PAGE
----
A Time for Reflection and Healing


       As a Vietnam veteran, I was invited to travel to Washington DC, courtesy of Honor Flight Maine (https://www.honorflightmaine.org/).  Honor Flight Maine is a non-profit organization created to honor America’s Veterans for their service. Approximately 150 veterans were flown to Washington, D.C. this past weekend, to tour, and reflect at our respective memorials. 

 

    This service by Honor Flight Maine is important for the healing of Veterans. In 1968-1970, for eleven months I walked point in the jungles of Vietnam. Here on the battlefield, we experienced casualties. There was no time to say goodbye, grieve the loss of comrades, or process the trauma. But rather in silence we simply trudged on. This “trend of silence” often continues after our tour of duty is completed, and we return to civilian life.

 

    In Washington DC, we toured the Vietnam War memorial, the Korean War memorial, Pacific Memorial, Arlington Cemetery where we watched the changing of the guard by those who guard the tomb of the unknown soldier.  We dined at Fort Mead in the officer’s mess, and visited Fort McHenry where the Star-Spangled banner was written by Francis Scott Key, the lyrics which came from the defense of Fort McHenry in 1814. As a Marine I was impressed with the enormous size of the statue of the Marines planting the flag at Iwo Jima.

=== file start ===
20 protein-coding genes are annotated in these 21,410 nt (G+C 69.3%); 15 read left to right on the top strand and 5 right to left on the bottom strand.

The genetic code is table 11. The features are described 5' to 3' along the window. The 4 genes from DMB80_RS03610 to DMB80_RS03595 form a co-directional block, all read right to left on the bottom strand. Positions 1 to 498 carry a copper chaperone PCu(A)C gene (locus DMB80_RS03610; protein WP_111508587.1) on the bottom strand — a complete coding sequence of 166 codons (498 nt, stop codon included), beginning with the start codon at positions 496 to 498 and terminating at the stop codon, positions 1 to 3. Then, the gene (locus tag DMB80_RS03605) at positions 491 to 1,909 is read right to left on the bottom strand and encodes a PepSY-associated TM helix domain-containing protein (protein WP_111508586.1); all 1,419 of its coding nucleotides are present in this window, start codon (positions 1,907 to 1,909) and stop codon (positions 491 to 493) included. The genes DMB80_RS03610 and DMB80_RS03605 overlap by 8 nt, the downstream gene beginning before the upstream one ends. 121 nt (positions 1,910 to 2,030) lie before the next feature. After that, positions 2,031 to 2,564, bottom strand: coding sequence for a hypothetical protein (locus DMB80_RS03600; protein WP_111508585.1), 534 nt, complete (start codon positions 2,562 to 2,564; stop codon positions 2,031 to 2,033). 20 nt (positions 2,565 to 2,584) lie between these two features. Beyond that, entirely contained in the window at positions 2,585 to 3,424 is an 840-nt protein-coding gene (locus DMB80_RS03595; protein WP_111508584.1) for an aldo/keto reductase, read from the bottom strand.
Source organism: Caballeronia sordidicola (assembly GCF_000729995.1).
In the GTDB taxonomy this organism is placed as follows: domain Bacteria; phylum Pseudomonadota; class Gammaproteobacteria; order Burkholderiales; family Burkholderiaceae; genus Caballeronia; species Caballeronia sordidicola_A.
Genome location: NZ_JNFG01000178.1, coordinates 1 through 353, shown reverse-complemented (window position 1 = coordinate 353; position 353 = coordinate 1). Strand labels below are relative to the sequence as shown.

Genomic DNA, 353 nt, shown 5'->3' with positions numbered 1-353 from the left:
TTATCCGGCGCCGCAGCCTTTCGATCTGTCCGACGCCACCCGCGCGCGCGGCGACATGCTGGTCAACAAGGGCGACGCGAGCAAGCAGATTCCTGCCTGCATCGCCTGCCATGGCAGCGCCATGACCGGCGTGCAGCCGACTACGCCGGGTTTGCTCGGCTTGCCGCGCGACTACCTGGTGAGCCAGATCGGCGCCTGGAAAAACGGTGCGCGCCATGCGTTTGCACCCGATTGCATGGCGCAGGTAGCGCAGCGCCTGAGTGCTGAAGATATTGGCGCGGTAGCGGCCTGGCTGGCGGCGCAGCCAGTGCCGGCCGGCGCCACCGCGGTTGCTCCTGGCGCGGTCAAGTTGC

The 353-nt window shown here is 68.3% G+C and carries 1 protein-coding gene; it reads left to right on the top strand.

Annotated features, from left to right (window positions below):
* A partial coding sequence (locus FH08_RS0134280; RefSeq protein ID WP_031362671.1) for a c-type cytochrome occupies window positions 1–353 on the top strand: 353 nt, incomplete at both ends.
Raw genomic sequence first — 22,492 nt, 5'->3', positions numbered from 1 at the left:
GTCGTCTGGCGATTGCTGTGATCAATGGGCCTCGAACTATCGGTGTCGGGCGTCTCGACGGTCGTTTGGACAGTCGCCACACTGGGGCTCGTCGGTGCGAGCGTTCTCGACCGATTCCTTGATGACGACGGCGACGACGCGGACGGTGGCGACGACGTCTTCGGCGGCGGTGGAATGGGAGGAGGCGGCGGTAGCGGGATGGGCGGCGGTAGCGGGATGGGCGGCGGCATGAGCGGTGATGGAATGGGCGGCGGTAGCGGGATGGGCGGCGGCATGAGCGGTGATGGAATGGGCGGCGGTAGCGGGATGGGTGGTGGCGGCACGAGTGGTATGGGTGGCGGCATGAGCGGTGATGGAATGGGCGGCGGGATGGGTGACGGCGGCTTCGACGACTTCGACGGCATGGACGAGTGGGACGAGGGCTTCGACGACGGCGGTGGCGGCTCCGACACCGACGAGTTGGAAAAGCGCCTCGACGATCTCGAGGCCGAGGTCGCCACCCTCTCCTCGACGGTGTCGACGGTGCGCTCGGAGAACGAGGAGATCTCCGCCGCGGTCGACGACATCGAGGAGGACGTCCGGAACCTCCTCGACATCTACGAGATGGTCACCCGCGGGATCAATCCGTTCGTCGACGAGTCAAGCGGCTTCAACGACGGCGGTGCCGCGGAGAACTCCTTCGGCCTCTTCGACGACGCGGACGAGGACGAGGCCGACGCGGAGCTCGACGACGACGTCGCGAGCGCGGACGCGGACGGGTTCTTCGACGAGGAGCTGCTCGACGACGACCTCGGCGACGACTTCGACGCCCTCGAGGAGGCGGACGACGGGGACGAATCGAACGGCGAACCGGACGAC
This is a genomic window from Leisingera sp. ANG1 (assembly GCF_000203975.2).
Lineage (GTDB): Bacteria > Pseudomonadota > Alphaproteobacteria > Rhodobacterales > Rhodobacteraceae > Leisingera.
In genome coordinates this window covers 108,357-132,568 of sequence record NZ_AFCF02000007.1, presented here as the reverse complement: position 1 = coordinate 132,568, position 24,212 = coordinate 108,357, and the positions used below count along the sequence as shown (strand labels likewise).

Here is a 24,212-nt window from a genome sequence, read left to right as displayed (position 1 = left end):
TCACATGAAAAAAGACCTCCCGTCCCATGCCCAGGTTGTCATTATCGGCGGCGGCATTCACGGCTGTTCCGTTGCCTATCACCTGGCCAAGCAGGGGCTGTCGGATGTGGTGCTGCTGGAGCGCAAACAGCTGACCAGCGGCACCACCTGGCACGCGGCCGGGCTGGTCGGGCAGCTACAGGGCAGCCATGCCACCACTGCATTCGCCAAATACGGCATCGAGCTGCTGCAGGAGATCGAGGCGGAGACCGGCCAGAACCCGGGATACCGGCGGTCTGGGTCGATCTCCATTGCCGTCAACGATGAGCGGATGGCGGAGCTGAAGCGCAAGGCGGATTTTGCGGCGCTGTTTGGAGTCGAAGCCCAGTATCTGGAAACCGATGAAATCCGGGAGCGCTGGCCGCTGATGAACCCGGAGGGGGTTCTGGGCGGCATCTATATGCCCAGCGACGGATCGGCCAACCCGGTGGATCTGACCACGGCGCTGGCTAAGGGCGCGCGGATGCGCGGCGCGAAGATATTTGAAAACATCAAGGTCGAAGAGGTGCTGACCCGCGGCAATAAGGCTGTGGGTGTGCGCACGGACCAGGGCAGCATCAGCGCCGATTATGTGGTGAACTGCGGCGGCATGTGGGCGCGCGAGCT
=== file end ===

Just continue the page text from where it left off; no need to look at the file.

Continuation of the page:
Everywhere we went, we were greeted with honor by soldiers, and civilians clapping and shaking our hands stating “Welcome home soldier.” As you know, many veterans (such as myself) upon returning home were greeted with boos, sneers, and sarcastic remarks by protesters. Just as damaging was the loud silence of family, and society.

 

    During one meal, a friend (RJ the DJ) whom I met on the trip, asked each of us to share what impacted us the most while visiting the memorials. There was not a dry eye as each Veteran emotionally shared freely the memories and impact they experienced at the memorials.  

 

     On the return flight home, we were surprised by a “Mail call.” During wartime, many of us didn’t receive much mail from our families and friends. Unbeknown to us, Honor Flight Maine guardians (we were each assigned one) secretly enlisted our family members and friends to write us a letter. During the flight, our names were called out and one by one, we received a packet of letters written by our friends and family members thanking us for our service and welcoming us home.  Another powerful healing experience.

 

    At the airport we were greeted by a color guard, bearers of the American flag, a drum core and those who play the bagpipes, and other organizations. They in turn led the march as we went from the hallway of the airport to our next location for the closing ceremony. On both sides we were greeted by hundreds of family members welcoming the veteran’s home.

 

    Thank you, Honor Flight Maine, for bringing us Veterans together to experience three days of being honored, and appreciated for our service and sacrifice.  I especially want to thank my best friend, and mini-golf buddy, Jon More, for being my guardian and roommate for three days. One cannot ask for a better friend than Jon.

 

In His amazing grace – Rev. Roy Roden